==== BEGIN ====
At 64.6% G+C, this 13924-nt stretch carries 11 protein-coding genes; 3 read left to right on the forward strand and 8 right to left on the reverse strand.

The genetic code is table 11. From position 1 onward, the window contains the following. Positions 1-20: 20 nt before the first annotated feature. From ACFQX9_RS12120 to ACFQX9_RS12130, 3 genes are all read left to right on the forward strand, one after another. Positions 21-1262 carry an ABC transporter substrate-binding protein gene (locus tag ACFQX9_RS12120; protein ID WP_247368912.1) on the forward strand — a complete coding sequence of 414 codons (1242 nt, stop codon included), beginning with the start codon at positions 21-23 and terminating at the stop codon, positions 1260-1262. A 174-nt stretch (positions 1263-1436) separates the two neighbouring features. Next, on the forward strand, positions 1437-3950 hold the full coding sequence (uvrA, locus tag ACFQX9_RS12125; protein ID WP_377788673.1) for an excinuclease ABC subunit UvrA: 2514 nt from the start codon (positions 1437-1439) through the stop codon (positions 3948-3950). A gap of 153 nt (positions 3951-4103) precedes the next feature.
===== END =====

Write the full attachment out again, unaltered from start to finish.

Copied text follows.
At 64.6% G+C, this 13924-nt stretch carries 11 protein-coding genes; 3 read left to right on the forward strand and 8 right to left on the reverse strand.

The genetic code is table 11. From position 1 onward, the window contains the following. Positions 1-20: 20 nt before the first annotated feature. From ACFQX9_RS12120 to ACFQX9_RS12130, 3 genes are all read left to right on the forward strand, one after another. Positions 21-1262 carry an ABC transporter substrate-binding protein gene (locus tag ACFQX9_RS12120; protein ID WP_247368912.1) on the forward strand — a complete coding sequence of 414 codons (1242 nt, stop codon included), beginning with the start codon at positions 21-23 and terminating at the stop codon, positions 1260-1262. A 174-nt stretch (positions 1263-1436) separates the two neighbouring features. Next, on the forward strand, positions 1437-3950 hold the full coding sequence (uvrA, locus tag ACFQX9_RS12125; protein ID WP_377788673.1) for an excinuclease ABC subunit UvrA: 2514 nt from the start codon (positions 1437-1439) through the stop codon (positions 3948-3950). A gap of 153 nt (positions 3951-4103) precedes the next feature.